33 Exports of Goods (gross) Millions of U.S.$ (Current Prices) Agricultural exports ,027 1,029 1,326 1, Citrus Flowers Industrial exports 28,441 34,308 37,627 42,038 48,845 56, Polished Diamonds 8,991 10,577 12,061 12,737 14,569 15, Industrial exports excluding diamonds 19,450 23,731 25,566 29,301 34,276 40,634 Of which hi-tech 9,000 10,982 11,767 14,156 15,781 17,150 Other exports 2,628 3,402 4,116 3,381 3,921 3,957 Total Exports 31,783 38,618 42,770 46,448 54,092 61,339 Source: C.B.S., Foreign Trade. 33
34 Service Sector Exports Millions of U.S.$ (Current Prices) Travel & Tourist Services Transportation Services Other Business Services Of which: Computer Software Research & Development 2,060 2,380 2,783 2,755 3,095 4,057 2,599 3,201 3,686 3,659 4,444 5,170 8,609 10,352 10,909 12,713 13,513 14,815 2,878 3,176 3,384 3,991 4,364 4,849 1,252 1,593 1,278 1,768 1,711 2,911 Total Services 13,222 15,979 17,436 19,185 21,107 24,088 Source: C.B.S., Balance of Payments 34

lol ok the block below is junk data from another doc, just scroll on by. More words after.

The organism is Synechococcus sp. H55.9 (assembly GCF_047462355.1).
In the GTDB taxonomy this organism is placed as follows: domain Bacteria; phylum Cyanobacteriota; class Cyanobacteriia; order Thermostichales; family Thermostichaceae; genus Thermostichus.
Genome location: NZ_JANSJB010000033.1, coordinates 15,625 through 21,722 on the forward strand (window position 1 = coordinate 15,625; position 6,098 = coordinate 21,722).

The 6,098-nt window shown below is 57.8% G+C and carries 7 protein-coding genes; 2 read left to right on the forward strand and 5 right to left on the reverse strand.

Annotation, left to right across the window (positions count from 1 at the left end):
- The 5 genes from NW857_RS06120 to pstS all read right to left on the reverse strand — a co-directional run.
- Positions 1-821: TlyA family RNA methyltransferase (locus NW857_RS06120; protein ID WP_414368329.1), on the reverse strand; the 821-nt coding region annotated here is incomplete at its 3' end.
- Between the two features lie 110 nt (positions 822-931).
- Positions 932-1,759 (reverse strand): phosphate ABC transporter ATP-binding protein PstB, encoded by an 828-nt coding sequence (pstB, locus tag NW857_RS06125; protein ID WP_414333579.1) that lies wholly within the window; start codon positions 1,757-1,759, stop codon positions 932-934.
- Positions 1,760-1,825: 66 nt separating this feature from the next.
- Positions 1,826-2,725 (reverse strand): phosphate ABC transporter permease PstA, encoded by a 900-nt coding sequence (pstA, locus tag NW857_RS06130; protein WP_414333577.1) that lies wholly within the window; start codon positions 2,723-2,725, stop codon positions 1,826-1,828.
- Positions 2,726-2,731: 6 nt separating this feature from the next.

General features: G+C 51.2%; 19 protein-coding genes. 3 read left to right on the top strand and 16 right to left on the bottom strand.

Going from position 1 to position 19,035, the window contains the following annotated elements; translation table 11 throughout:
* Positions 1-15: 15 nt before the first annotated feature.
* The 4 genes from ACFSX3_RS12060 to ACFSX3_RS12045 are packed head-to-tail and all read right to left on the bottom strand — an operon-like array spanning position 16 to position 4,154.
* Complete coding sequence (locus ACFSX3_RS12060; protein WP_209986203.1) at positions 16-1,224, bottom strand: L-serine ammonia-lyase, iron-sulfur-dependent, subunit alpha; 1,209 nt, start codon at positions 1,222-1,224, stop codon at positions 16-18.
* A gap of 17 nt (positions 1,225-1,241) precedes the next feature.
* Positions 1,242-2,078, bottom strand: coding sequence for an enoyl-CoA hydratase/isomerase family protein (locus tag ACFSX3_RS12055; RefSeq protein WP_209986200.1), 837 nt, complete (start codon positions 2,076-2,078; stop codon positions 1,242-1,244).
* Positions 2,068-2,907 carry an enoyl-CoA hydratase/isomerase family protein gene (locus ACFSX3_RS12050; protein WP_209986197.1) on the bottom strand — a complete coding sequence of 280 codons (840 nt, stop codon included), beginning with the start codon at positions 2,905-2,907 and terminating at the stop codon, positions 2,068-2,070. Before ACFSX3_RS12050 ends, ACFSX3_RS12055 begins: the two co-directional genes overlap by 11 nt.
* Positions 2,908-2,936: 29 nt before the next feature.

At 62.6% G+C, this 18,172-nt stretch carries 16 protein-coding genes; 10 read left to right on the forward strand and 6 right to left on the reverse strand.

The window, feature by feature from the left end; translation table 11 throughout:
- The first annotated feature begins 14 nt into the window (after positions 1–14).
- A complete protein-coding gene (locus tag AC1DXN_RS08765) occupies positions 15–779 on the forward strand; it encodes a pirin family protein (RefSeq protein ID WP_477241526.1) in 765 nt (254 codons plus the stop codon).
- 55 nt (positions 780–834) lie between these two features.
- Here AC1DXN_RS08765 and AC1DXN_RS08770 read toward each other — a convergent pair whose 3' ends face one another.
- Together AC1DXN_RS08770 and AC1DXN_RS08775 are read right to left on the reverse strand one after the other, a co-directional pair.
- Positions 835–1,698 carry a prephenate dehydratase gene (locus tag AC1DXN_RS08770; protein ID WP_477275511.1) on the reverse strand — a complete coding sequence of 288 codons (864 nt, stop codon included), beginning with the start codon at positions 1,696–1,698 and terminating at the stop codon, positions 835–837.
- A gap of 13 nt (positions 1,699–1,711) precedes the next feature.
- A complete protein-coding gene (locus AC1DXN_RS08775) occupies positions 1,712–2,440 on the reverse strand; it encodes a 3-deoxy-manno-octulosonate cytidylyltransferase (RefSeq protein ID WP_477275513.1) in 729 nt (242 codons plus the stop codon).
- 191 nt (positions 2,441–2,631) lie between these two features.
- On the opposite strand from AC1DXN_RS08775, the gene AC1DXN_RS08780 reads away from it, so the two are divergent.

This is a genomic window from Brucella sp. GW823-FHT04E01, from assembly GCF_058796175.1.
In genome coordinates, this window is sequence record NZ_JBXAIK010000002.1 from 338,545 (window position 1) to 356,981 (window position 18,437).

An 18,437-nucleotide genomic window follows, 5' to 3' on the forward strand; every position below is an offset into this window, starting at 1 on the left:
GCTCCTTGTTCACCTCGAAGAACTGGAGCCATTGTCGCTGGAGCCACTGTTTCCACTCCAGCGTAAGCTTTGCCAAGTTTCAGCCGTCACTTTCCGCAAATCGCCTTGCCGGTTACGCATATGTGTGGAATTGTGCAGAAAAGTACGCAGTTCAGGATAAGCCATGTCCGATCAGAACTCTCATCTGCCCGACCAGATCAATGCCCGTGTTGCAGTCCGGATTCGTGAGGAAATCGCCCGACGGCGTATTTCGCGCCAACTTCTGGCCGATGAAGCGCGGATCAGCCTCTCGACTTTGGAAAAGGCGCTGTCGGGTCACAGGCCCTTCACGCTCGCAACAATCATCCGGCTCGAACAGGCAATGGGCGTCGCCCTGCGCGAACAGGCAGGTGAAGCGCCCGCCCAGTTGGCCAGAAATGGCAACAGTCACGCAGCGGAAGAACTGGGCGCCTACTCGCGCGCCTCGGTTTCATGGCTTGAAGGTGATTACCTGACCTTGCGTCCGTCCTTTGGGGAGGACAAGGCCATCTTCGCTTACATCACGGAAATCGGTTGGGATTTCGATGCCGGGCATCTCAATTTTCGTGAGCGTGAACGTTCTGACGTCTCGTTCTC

35 Israel's Foreign Trade Policy Israel's trade policy objectives are as follows: Introduction International trade plays a vital role in the economy of the State of Israel. Indeed, the Israeli economy has integrated into the global trading system in a rapid and efficient manner, by implementing multilateral and bilateral trade agreements, as well as by pursuing a unilateral process of trade liberalization and structural reforms. In harmony with the policy steps, aiming at the full integration of the Israeli economy into global trade trends, the Israeli economy has undergone a substantial process of structural reforms. In a relatively short time the Israeli economy has developed into a liberalized marketplace trading in a wide range of manufactured goods and services worldwide. Throughout the 1990 s, mass immigration from the former Soviet Union, proactive economic policies, fiscal and monetary reforms pursued by the Israeli government, initiated a period of innovation and growth. The Israeli economy became open to competition from within and without, driven by the private sector. Intense entrepreneurial activity became the hallmark of the business environment, attracting the attention of foreign and local investors. The Israeli technological, research and knowledge based industries have gained world wide recognition and have served as an engine for economic growth. (1)Trade Policy Continued integration of the Israeli economy into the global trading system, through the use of policy instruments that relate to trade in goods, services, investments, competition, environment, intellectual property, development and others. Promoting and maintaining Israel s export competitiveness by expanding and updating the network of international agreements designed to promote trade, facilitate market access, eliminate non-tariff barriers and achieve sustainable economic growth. Increasing the efficiency of resource allocation, by enhancing reforms that aim at the introduction of greater competition and increased transparency in the domestic market. 35